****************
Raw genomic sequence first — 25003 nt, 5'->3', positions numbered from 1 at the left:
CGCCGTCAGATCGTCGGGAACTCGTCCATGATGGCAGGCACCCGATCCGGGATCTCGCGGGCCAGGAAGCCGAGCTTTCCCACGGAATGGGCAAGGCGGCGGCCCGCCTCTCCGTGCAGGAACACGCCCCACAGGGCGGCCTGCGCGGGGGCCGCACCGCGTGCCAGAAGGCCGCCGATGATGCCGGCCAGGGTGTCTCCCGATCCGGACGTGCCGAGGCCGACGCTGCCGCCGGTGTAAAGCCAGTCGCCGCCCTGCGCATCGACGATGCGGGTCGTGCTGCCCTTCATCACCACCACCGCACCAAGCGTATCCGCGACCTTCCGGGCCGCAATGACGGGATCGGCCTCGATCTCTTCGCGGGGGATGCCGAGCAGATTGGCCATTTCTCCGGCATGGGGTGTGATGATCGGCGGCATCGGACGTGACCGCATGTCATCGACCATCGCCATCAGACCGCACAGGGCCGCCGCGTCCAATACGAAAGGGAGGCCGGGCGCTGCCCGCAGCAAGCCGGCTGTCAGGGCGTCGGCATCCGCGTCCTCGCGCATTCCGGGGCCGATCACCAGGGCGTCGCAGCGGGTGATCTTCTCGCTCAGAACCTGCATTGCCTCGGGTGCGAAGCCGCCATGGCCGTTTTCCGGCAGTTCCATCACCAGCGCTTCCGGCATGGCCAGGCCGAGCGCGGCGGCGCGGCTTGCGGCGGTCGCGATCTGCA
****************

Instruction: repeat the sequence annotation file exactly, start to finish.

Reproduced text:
Raw genomic sequence first — 25003 nt, 5'->3', positions numbered from 1 at the left:
CGCCGTCAGATCGTCGGGAACTCGTCCATGATGGCAGGCACCCGATCCGGGATCTCGCGGGCCAGGAAGCCGAGCTTTCCCACGGAATGGGCAAGGCGGCGGCCCGCCTCTCCGTGCAGGAACACGCCCCACAGGGCGGCCTGCGCGGGGGCCGCACCGCGTGCCAGAAGGCCGCCGATGATGCCGGCCAGGGTGTCTCCCGATCCGGACGTGCCGAGGCCGACGCTGCCGCCGGTGTAAAGCCAGTCGCCGCCCTGCGCATCGACGATGCGGGTCGTGCTGCCCTTCATCACCACCACCGCACCAAGCGTATCCGCGACCTTCCGGGCCGCAATGACGGGATCGGCCTCGATCTCTTCGCGGGGGATGCCGAGCAGATTGGCCATTTCTCCGGCATGGGGTGTGATGATCGGCGGCATCGGACGTGACCGCATGTCATCGACCATCGCCATCAGACCGCACAGGGCCGCCGCGTCCAATACGAAAGGGAGGCCGGGCGCTGCCCGCAGCAAGCCGGCTGTCAGGGCGTCGGCATCCGCGTCCTCGCGCATTCCGGGGCCGATCACCAGGGCGTCGCAGCGGGTGATCTTCTCGCTCAGAACCTGCATTGCCTCGGGTGCGAAGCCGCCATGGCCGTTTTCCGGCAGTTCCATCACCAGCGCTTCCGGCATGGCCAGGCCGAGCGCGGCGGCGCGGCTTGCGGCGGTCGCGATCTGCA